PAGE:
(Click here to listen. Speaker’s Note: The audio version of this sermon deviates from and significantly improves on the printed text below.)
In the Sermon on the Mount, we have seen how Jesus consistently raises the bar for his disciples from the letter of the law which kills to the spirit of the law which brings life. From a faith that is self-centered to a faith that is God-centered. Today’s text is no different, and the critique Jesus levels has been echoed repeatedly through the centuries. One of my favorite Dilbert comics is a conversation between Dogbert and Ratbert in which Dogbert had just cashed out as CEO of a company and was going to turn his attention to Philanthropy. Ratbert, being the comic foil, asks if that is the study of people named Phil to which Dogbert replies “It’s mostly about watching people beg and having buildings named after me.” In Jesus’ time the practice of giving alms to the poor was a part of Hebrew tradition and throughout the scriptures there are commands to care for the poor, the stranger, the alien, the orphan and the widow. The awesome thing was that the Jewish people really did make a big deal about the importance of their acts of charity, and their theology reflected it. However, as with many good works, there came a time in which a line of glorification was crossed. The line between glorifying God and glorifying self gets blurry awfully fast sometimes, and Jesus was fully aware of that fact. In today’s teaching Jesus addresses some of the things that will help us to keep our eyes on the mark of God’s glory.
“Be careful not to practice your righteousness in front of others to be seen by them. If you do, you will have no reward from your Father in heaven. “So when you give to the needy, do not announce it with trumpets, as the hypocrites do in the synagogues and on the streets, to be honored by others. Truly I tell you, they have received their reward in full. But when you give to the needy, do not let your left hand know what your right hand is doing, so that your giving may be in secret. Then your Father, who sees what is done in secret, will reward you. Matthew 6:1-4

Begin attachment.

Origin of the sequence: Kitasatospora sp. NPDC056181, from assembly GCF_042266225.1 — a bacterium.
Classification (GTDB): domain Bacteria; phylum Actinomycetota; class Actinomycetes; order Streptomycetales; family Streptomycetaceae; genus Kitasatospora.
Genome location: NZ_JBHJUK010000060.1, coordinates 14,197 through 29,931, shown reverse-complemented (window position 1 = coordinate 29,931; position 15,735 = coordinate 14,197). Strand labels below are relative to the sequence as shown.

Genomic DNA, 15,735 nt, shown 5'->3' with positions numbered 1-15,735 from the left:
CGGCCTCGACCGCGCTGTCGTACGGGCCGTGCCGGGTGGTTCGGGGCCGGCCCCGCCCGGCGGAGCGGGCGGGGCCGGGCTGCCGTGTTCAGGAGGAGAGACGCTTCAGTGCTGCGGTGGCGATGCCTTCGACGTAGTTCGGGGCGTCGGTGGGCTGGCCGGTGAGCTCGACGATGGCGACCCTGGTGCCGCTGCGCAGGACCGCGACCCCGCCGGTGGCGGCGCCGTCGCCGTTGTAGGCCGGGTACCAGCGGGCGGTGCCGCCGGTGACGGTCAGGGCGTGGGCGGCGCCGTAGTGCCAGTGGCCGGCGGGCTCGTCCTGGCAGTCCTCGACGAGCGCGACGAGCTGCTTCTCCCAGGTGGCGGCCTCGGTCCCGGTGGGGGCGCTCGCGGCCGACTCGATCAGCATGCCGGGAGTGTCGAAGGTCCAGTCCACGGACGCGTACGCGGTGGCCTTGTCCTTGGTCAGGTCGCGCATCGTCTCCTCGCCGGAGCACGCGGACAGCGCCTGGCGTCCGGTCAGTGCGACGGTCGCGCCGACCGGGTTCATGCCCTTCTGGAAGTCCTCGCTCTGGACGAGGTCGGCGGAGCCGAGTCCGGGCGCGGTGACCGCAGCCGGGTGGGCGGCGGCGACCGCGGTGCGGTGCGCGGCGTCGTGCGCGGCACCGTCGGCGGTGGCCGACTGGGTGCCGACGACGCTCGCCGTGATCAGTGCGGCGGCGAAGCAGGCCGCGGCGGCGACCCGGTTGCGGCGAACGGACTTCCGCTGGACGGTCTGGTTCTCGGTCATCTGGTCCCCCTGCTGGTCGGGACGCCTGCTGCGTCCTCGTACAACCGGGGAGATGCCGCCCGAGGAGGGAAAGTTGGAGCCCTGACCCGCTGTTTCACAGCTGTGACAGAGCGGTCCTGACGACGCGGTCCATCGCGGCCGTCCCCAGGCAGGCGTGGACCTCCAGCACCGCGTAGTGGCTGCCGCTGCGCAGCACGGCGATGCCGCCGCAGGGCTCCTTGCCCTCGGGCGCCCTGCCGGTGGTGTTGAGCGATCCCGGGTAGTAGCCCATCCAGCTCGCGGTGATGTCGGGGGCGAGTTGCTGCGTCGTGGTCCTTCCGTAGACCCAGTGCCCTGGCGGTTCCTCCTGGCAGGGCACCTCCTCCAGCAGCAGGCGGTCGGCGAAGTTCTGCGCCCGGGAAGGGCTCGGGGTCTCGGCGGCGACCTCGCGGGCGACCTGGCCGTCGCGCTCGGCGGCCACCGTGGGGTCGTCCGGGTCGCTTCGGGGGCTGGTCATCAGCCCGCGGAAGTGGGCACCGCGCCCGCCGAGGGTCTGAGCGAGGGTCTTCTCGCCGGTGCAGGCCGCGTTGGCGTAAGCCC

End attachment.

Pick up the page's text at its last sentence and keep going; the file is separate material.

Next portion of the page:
Today’s text is one that we can struggle with applying, so to get our minds on the same page I want to share one way I saw this done. In a large high school like the one I attended the statistical likelihood of someone experiencing tragedy was pretty high, and we often heard through the grapevine how someone’s parent had cancer or was getting divorced. What was really interesting was that usually within two days of the tragedy making the rounds of the school, a bouquet of handpicked flowers addressed to the student would appear overnight. Nobody could figure out who was doing this, and it had a hugely positive effect on the student body. I still couldn’t tell you who, but it had to be someone or some people on the staff who had access to the student address records. Regardless of who did it, on the back of each card was the 23rd Psalm. Whoever did this found a way to apply today’s text and led others to share secret acts of compassion in ways that point to the goodness of the God who inspires them.
When we give in secret, without strings or even allowing others to know who is doing the giving there are some amazing opportunities that open up. The first opportunity is for God to be glorified. When I was growing up in the ministry in New York, we were trying to feed 25-40 people three meals a day and some months we used all of the tricks the third worlders who lived with us knew about stretching food. Occasionally a miracle would happen. We would open our front door in the morning and there on the porch would be bags and bags of food. There would be no note or anything to identify where this came from other than the name of the store on the shopping bags. That food came from God, and everyone in our house knew it. When whoever left that food did it in secret they turned away from credit and acclaim so the people who were living with us would know that the source of this food was Jesus. God received the glory.